As opioid and heroin related deaths in New York continue to climb, U.S. Senator Kirsten Gillibrand and Mayor Byron Brown along with families and advocates are calling on Congress to pass bipartisan legislation to help end the opioid epidemic. Senator Gillibrand introduced thePreventing Overprescribing for Pain Act, legislation that would require the Centers for Disease Control and Prevention (CDC) to issue guidelines for the safe prescribing of opioids for the treatment of acute pain. The CDC is currently only focused on guidelines for opioids prescribed to treat chronic pain. However, many individuals become addicted to opioids after taking prescriptions for acute pain. Acute pain includes pain following a broken bone, wisdom tooth extraction, or other surgeries, whereas chronic pain is long-term pain that can last weeks, months, or years.
According to the most recent data from the New York State Department of Health, opioid related deaths in Western New York have increased by 600 percent from 16 deaths in 2004 to 111 deaths in 2013. 51 people die each day in the United States from overdoses related to prescription opioids according to the CDC, nearly five times the number in 1999. Between 1999 and 2010, there was a 400% increase in sales of prescription opioid pain relievers in the United States. However, in that same period, there was no increase in the amount of pain Americans reported, according to the CDC.
“As the opioid epidemic continues to grow in New York and across the country, we can’t wait any longer to take action and curb this growing crisis,” said Senator Kirsten Gillibrand. “Part of this epidemic can be attributed to some medical providers over-prescribing opioids. When someone gets a tooth out and only needs medication for three days – why are they sent home from the doctor’s office with 30 Percocet? I’ve introduced bipartisan legislation that will help fix this problem by requiring the CDC to issue clear guidelines to help medical providers safely prescribe opioids for these common types of acute pain. I am urging my colleagues in Congress to pass this measure to help curb the growing opioid crisis.”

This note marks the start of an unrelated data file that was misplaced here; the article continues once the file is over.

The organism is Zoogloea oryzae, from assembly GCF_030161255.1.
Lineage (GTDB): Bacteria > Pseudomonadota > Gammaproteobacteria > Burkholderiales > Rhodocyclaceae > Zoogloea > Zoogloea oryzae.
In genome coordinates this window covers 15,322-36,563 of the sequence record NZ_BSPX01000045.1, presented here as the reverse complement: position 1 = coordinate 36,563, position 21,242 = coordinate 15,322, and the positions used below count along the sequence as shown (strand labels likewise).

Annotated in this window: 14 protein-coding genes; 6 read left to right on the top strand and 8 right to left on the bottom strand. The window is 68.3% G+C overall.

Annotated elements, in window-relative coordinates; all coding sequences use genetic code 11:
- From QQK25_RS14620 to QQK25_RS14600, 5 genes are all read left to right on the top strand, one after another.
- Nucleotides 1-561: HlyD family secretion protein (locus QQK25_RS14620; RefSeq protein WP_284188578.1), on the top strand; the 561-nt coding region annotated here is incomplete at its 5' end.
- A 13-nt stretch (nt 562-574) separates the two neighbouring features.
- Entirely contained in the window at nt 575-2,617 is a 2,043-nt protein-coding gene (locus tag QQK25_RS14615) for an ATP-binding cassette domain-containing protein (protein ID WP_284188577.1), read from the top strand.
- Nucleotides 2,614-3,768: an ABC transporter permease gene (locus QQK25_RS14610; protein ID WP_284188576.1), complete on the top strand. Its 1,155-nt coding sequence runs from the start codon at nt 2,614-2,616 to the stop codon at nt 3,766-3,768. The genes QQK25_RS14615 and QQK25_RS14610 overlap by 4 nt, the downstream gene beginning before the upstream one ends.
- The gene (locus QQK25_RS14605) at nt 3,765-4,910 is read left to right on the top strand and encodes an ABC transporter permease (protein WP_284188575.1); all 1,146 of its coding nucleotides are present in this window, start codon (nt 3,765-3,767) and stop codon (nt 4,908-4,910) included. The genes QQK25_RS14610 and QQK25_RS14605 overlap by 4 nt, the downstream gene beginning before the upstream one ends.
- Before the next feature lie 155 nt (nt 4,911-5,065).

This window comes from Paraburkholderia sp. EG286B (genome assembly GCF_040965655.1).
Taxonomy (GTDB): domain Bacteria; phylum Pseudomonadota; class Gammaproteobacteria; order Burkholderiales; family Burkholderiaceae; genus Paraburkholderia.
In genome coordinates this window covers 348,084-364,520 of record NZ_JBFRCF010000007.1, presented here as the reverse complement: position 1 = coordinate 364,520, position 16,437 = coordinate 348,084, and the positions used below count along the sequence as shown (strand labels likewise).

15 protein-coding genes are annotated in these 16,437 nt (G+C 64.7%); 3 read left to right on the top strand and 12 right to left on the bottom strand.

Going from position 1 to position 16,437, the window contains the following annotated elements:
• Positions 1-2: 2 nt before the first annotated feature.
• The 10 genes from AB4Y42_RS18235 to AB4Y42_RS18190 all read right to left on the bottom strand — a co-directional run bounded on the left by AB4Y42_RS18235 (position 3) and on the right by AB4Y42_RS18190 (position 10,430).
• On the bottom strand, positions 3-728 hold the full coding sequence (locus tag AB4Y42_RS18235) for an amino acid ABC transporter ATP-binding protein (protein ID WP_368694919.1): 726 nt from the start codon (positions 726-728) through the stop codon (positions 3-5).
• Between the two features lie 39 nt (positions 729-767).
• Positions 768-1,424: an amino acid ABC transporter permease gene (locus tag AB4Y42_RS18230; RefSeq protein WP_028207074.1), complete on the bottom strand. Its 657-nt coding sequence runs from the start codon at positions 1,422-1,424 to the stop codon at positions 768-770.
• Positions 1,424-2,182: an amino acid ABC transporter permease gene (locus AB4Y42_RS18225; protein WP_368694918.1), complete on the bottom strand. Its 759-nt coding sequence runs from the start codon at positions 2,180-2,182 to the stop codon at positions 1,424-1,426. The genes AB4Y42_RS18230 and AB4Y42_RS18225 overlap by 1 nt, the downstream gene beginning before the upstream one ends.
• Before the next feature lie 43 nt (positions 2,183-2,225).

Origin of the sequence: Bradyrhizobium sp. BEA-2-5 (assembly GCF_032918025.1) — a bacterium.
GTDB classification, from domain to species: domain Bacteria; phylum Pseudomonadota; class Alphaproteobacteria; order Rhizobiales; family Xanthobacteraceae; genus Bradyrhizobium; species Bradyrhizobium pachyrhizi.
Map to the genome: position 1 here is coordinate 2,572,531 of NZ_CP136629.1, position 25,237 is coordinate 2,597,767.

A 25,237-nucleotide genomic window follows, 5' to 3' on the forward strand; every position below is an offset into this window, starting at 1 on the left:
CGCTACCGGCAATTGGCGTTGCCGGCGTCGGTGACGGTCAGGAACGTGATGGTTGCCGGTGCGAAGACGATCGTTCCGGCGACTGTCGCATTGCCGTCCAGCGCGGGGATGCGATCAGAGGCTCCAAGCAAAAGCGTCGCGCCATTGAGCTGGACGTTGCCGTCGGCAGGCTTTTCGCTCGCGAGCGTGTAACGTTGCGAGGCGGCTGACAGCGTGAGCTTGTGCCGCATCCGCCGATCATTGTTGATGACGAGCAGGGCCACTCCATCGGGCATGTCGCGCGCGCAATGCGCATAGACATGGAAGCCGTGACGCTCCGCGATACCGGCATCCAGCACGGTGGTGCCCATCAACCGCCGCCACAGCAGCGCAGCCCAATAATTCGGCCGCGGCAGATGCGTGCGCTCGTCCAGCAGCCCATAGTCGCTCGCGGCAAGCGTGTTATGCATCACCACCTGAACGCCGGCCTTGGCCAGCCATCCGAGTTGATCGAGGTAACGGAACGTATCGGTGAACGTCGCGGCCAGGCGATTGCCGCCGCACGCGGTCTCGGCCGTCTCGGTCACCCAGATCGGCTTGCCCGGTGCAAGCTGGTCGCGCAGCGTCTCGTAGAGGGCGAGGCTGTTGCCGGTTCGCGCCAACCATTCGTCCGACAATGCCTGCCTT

“The number of individuals and families devastated by prescription drug addiction has grown at an alarming rate,” said Mayor Byron W. Brown. “Drugs prescribed to reduce pain and improve quality of life are instead leading to addiction, overdose and suicides.”
“This is the worse drug epidemic that we have ever seen, and we’ll need to treat those who suffer from addiction so they can return to a productive life. We prescribed ourselves into this epidemic, and we will not be able to simply treat our way out of it. Prevention is the solution. It is always better to prevent a problem than to let the problem happen and then try to fix it. We will not be able to turn the tide on this epidemic until we eliminate the oversupply of prescribed addictive drugs that is ultimately the root cause of this current drug epidemic. This will be accomplished by a physician work force that is better educated to prevent addiction in the first place and to recognize addiction in its early stages when treatment can be initiated to prevent full-blown addiction,” said Dr. Richard Blondell, Professor at the University at Buffalo’s Department of Family Medicine.
The Facts On the Growing Opioid Epidemic:
- Nearly 2 million Americans abuse or are addicted to prescription opioids, and nearly half a million more are addicted to heroin according toSAMHSA.
- In 2014, nearly 19,000 people died in the United States from overdose related to opioid pain relievers, nearly five times the number in 1999 according to CDC.
- The increase in opioid addiction is linked to an increase in opioid prescriptions. Between 1999 and 2010, there was a 400% increase in sales of prescription opioid pain relievers in the U.S. Over the same time period, there has not been an increased in the amount of pain Americans report according to CDC.
- In 2012, health care providers wrote 259 million prescriptions for opioid pain relievers – enough for every American adult to have a bottle of pills according to CDC.
- Teenagers who receive an opioid prescription by 12th grade are 33% more likely to abuse opioids after high school. The risk for opioid abuse is even higher among teenagers who report little to no previous use of illicit substances according to the National Institute on Drug Abuse.
- Of teenagers who abuse opioids, roughly half obtained the opioids from a friend of family member, according to research by the National Institute on Drug Abuse.
- In a paper published by the American Dental Association in 2011, 64% of dentists surveyed preferred prescribing hydrocodone with acetaminophen for a third molar extraction, for an average of 20 pills per prescription.
- 4 in 5 individuals who use heroin report prior abuse of prescription opioids, according to SAMHSA.